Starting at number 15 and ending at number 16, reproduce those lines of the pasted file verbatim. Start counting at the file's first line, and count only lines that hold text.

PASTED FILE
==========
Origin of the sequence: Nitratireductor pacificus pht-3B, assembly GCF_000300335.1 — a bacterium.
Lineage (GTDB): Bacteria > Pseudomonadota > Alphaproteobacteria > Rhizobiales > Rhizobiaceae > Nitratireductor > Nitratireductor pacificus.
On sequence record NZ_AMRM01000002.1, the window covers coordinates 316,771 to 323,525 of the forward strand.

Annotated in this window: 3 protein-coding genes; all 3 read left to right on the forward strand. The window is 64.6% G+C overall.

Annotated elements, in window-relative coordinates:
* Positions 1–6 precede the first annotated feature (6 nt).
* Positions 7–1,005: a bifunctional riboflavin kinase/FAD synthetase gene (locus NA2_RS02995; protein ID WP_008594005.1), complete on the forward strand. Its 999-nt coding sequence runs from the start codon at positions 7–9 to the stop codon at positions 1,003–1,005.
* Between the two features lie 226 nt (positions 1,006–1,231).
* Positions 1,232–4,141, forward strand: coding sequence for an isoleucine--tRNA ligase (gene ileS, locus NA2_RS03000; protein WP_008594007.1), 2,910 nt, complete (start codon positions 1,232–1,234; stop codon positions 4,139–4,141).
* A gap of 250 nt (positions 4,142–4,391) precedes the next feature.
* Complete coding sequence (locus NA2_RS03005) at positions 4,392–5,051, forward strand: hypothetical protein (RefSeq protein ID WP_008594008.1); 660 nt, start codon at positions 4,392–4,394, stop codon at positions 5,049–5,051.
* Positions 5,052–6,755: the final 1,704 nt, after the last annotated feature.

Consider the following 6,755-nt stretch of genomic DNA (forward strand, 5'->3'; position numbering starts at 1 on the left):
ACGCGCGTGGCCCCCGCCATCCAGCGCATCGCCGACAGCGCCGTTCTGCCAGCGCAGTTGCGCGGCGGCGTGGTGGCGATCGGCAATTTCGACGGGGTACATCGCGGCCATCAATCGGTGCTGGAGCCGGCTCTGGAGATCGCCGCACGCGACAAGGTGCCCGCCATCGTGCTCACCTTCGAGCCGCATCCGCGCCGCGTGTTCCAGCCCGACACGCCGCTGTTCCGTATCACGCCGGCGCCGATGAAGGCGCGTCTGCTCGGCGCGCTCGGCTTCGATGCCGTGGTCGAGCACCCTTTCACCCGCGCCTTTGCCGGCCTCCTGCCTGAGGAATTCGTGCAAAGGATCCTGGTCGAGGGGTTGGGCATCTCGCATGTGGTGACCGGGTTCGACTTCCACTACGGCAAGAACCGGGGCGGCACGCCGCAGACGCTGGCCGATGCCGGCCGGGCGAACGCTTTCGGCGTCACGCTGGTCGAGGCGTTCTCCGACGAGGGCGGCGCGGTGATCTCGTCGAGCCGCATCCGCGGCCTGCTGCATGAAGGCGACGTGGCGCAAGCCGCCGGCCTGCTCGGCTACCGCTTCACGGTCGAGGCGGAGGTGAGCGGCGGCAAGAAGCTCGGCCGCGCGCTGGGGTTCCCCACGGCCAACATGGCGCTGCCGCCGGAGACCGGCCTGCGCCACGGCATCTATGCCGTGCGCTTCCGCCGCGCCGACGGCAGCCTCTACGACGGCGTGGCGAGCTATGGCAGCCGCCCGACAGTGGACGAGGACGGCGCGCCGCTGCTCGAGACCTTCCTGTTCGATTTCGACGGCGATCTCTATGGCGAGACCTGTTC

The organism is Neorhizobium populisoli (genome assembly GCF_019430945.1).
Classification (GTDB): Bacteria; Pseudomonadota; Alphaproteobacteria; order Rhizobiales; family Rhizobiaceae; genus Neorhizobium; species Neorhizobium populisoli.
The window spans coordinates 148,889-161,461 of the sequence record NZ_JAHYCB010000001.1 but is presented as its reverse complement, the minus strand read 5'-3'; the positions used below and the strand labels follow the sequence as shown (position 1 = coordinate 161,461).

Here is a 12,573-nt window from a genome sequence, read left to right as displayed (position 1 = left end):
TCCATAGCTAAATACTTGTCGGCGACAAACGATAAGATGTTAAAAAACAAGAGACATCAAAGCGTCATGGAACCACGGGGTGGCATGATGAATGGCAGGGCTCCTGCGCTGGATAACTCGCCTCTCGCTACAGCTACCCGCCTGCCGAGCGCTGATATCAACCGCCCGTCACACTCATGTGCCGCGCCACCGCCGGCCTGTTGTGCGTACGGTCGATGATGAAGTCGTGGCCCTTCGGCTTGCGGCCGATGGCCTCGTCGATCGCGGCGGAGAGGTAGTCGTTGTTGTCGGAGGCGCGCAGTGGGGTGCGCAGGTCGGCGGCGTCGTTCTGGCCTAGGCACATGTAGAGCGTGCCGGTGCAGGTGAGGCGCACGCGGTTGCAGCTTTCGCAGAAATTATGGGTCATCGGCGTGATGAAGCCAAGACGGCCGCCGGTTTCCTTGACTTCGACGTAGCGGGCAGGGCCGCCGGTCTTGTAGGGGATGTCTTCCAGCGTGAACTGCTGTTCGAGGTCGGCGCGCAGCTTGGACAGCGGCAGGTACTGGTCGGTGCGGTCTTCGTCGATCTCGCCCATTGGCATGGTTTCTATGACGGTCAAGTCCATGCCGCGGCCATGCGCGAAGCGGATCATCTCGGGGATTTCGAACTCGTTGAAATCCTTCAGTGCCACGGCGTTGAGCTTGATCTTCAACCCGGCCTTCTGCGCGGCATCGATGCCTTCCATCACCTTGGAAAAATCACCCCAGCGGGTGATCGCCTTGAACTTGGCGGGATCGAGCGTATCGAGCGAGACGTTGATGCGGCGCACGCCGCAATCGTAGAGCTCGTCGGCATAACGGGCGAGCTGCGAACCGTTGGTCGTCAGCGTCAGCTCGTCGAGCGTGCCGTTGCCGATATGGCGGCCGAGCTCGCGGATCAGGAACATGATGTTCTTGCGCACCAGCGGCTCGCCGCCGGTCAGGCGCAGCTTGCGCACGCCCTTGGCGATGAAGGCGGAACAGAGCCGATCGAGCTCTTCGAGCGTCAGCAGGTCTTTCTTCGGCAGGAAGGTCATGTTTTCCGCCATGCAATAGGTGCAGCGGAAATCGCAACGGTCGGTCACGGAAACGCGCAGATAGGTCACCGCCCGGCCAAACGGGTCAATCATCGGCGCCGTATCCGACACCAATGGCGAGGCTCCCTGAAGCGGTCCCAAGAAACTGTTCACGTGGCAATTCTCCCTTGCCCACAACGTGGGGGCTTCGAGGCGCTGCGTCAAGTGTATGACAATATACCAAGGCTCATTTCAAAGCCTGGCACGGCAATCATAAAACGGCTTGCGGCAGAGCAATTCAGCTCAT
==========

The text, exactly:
The organism is Neorhizobium populisoli (genome assembly GCF_019430945.1).
Classification (GTDB): Bacteria; Pseudomonadota; Alphaproteobacteria; order Rhizobiales; family Rhizobiaceae; genus Neorhizobium; species Neorhizobium populisoli.